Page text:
Pinch yourself! Those words often come to mind when I travel. I’ll be snorkeling in the Philippines, walking on the Great Wall of China, elephant trekking in Thailand, or white water rafting in Borneo and say, “Pinch yourself, MaryLou. Are you really doing this?”
I experienced that “pinch yourself” feeling repeatedly as I traveled in China’s Yunnan province, close to the Tibetan border.
In the city of Kunming I went to the Brothers Jiang Restaurant to try their famous ‘Crossing the Bridge Noodles.” Legend says the spicy dish was created by a woman who needed to bring supper to her scholar husband. He was preparing for examinations on an island. She concocted a hot broth that cooked raw meat, vegetables and noodles while she crossed a bridge to deliver his meal. I’m not sure when I said “Pinch yourself”. Perhaps when I realized we were the only Caucasians amongst the hundreds of restaurant patrons. Perhaps when it took five waiters to bring us all the ingredients for our supper. Perhaps when folks at the neighboring tables began spitting the bones from their meat onto the floor. Perhaps when a yellow duckling escaped from a diner’s shopping bag and had to be chased across the room and recaptured.
A few days later I was hiking down Yunnan’s Dragon Snow Mountain to reach the Leaping Tiger Gorge. We rounded a bend and I had my first view of the water crashing over rocks thirteen meters high. As I stared at the deepest river gorge on earth a little girl in traditional Tibetan costume blithely took my hand and offered to walk with me. My heart was pounding along with the deafening roar of the water, but she seemed totally unafraid of our precarious position. She even let me take her picture against the back drop of the raging Jinsha River. Another “pinch yourself” moment.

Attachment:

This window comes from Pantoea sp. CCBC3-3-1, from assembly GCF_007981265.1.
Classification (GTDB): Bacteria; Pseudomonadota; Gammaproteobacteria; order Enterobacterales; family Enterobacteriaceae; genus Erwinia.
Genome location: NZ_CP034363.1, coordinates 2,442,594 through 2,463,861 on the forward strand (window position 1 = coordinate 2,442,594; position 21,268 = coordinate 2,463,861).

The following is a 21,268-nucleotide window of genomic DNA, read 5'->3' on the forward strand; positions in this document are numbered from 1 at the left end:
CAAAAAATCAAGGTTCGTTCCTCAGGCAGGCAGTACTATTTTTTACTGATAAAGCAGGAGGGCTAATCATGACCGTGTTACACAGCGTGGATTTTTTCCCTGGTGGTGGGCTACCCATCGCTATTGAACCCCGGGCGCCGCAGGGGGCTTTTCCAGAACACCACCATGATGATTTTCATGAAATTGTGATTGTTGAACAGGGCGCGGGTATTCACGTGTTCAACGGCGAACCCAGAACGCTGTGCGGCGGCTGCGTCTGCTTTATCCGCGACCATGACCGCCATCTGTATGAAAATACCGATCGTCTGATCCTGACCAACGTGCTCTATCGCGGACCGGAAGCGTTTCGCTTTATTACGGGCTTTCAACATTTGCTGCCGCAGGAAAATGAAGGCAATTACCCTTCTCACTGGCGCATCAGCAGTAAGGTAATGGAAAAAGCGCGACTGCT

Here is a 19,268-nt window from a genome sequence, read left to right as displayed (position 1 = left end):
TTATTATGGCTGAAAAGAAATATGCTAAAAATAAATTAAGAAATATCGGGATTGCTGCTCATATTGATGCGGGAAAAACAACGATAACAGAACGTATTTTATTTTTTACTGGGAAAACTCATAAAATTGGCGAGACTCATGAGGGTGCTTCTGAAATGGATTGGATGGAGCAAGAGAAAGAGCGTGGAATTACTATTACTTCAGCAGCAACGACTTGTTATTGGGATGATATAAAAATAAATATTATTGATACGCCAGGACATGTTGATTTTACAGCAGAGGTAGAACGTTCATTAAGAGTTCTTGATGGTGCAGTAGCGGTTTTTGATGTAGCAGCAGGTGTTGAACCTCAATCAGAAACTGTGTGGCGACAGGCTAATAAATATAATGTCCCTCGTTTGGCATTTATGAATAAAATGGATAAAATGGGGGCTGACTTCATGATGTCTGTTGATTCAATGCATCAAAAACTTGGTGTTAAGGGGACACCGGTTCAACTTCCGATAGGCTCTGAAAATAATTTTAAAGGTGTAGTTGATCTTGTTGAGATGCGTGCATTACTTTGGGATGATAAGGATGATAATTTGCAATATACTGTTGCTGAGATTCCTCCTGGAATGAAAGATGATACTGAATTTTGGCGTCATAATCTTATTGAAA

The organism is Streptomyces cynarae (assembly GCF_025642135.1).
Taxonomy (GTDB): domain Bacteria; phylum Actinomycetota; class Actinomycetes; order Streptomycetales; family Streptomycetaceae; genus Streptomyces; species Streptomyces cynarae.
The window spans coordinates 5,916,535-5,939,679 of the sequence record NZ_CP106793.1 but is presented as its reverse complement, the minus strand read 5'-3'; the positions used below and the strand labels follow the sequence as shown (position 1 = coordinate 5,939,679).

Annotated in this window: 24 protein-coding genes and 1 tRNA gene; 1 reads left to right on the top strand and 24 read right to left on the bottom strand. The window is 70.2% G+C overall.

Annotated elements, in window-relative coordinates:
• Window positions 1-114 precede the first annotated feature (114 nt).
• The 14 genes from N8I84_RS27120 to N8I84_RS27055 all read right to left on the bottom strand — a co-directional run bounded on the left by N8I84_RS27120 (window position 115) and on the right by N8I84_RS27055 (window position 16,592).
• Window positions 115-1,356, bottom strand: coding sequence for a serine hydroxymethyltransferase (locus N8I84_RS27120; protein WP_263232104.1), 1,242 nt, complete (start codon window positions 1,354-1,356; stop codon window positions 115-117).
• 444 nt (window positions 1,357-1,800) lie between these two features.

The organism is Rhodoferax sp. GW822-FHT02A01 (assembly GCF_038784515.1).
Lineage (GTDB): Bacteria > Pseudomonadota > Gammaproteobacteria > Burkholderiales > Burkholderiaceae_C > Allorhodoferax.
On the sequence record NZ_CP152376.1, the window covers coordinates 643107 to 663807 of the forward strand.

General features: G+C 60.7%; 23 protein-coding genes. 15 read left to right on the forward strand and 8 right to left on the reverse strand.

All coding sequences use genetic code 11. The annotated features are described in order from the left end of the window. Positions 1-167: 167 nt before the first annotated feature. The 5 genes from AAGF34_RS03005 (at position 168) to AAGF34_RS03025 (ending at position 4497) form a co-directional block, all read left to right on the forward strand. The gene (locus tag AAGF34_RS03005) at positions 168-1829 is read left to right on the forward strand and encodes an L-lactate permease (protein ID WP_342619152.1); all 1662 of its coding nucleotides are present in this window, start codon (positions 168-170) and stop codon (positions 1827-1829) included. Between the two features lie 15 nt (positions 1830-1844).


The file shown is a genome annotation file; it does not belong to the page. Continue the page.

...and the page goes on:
That night we stayed in Shangri-La. Formerly called Zhongdian; the city changed its name to attract tourists. It claims to be the setting for James Hilton’s novel Lost Horizons. Our guide Pei took us to visit a rural village nearby. Goats, sheep and cows wandered the streets. We entered a two storey farmhouse, lit only by sunshine streaming in through four windows. The windows’ shutters were covered with beautifully painted designs. The walls inside were trimmed with intricate carvings. All the ornate furniture had been hand made. A wood stove provided heat and a place for cooking. Enormous vats stored water carried from the village pump. A young girl and her two little brothers were looking after things while their parents were out in the meadow with the yak herd. They offered us a hunk of yak cheese broken off from a huge round hanging from the ceiling and fermenting over the stove. It was delicious. We visited for about half an hour, with Pei interpreting for us. A truly ‘pinch yourself’ moment.
Next Pei took us to the local monastery where a thousand monks study Tibetan Buddhism. The holy men were friendly and knew our guide well. They offered us a sniff of the tobacco the monastery grows. After the guys in our party had all inhaled a speck of the snuff, a grinning monk insisted I do so as well. What an eye watering ‘pinch yourself’ experience!